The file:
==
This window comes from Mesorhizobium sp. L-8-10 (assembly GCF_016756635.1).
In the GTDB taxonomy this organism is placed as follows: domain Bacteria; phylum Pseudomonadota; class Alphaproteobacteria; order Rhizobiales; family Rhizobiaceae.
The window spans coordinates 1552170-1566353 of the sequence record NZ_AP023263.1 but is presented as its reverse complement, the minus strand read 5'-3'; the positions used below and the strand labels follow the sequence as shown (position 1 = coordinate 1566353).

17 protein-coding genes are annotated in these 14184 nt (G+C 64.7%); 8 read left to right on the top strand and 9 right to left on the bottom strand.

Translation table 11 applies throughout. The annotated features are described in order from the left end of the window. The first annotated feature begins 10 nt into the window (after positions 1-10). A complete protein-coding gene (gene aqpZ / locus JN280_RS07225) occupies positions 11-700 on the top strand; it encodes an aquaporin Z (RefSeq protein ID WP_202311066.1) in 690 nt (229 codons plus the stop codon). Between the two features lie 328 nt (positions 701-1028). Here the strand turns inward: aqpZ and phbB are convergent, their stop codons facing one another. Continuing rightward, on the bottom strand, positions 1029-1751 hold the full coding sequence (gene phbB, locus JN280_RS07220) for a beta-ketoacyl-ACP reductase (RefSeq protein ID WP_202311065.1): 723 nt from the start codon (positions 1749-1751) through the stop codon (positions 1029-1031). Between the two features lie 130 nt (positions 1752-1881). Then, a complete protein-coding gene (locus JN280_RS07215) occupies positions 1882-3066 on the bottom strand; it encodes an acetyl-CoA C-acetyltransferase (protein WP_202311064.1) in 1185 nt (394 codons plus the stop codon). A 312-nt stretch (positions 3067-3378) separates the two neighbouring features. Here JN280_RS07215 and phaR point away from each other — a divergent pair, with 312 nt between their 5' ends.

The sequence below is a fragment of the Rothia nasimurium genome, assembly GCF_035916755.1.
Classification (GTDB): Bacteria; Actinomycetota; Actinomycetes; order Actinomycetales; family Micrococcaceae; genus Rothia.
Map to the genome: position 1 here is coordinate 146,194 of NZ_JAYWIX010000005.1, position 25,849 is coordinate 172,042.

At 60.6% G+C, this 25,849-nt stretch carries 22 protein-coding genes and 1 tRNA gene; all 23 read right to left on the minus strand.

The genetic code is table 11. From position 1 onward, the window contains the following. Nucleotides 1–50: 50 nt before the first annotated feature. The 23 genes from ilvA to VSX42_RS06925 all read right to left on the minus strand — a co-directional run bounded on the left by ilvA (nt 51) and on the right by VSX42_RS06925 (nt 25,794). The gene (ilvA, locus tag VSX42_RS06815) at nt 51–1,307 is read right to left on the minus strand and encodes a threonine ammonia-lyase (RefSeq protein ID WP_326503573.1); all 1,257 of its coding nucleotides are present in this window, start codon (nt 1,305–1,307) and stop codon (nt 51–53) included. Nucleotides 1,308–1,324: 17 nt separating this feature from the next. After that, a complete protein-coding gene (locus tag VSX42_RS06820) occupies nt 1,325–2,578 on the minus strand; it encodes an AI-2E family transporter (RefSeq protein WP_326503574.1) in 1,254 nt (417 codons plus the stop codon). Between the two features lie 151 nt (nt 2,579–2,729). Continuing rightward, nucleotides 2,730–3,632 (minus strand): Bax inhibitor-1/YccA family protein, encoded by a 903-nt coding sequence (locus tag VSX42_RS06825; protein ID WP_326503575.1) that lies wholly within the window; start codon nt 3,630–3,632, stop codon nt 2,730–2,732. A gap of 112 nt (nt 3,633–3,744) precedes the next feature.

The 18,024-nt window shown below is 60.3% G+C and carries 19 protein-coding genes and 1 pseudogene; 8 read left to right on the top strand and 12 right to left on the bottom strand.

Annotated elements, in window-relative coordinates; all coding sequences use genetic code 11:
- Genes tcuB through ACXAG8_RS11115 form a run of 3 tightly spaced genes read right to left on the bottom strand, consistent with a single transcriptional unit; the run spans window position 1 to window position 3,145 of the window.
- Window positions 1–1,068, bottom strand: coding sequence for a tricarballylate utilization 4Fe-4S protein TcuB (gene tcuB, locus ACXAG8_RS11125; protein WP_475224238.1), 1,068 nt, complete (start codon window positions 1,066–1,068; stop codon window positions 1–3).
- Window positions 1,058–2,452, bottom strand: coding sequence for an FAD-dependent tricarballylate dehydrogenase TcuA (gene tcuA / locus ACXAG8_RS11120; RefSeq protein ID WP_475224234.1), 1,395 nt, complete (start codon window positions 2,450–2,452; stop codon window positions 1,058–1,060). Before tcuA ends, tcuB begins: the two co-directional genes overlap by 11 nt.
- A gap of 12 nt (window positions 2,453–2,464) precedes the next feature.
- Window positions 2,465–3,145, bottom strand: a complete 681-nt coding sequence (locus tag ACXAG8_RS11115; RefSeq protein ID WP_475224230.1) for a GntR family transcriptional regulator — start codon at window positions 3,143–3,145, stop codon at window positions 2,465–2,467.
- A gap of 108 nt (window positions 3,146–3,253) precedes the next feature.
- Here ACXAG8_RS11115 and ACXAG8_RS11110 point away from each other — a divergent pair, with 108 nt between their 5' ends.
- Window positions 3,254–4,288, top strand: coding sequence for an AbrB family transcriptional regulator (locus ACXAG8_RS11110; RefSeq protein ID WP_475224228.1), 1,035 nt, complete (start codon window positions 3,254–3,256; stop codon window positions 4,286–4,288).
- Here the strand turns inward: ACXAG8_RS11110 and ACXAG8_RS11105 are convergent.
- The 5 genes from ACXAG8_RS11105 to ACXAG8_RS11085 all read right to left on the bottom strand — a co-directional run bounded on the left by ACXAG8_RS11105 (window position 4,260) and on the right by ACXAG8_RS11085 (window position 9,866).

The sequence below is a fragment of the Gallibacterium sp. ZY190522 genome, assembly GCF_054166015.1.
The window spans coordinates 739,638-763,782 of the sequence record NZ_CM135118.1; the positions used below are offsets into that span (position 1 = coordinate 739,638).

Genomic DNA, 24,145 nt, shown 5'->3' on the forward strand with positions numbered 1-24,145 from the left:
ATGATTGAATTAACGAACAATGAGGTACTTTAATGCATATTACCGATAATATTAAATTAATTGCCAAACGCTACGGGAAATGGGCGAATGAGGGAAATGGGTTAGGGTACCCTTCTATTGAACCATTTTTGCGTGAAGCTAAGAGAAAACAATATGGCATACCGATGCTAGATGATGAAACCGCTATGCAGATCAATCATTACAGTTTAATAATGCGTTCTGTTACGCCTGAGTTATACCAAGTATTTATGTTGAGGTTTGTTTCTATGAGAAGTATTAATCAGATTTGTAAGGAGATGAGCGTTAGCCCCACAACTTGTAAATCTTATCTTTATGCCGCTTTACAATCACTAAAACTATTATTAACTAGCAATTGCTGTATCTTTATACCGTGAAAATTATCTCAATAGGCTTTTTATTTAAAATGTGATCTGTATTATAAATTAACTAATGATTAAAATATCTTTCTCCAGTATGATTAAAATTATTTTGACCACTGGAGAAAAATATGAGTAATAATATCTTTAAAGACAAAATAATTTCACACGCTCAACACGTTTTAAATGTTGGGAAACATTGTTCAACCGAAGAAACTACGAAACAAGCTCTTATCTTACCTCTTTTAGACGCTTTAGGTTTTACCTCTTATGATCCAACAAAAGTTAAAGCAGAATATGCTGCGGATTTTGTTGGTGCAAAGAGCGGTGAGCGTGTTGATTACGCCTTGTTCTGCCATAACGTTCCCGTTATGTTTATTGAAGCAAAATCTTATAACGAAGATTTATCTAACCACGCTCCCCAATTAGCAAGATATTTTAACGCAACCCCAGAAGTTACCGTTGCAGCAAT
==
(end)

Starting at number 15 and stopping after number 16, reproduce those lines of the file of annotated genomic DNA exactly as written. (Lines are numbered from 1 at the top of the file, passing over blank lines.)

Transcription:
- Window positions 1,058–2,452, bottom strand: coding sequence for an FAD-dependent tricarballylate dehydrogenase TcuA (gene tcuA / locus ACXAG8_RS11120; RefSeq protein ID WP_475224234.1), 1,395 nt, complete (start codon window positions 2,450–2,452; stop codon window positions 1,058–1,060). Before tcuA ends, tcuB begins: the two co-directional genes overlap by 11 nt.
- A gap of 12 nt (window positions 2,453–2,464) precedes the next feature.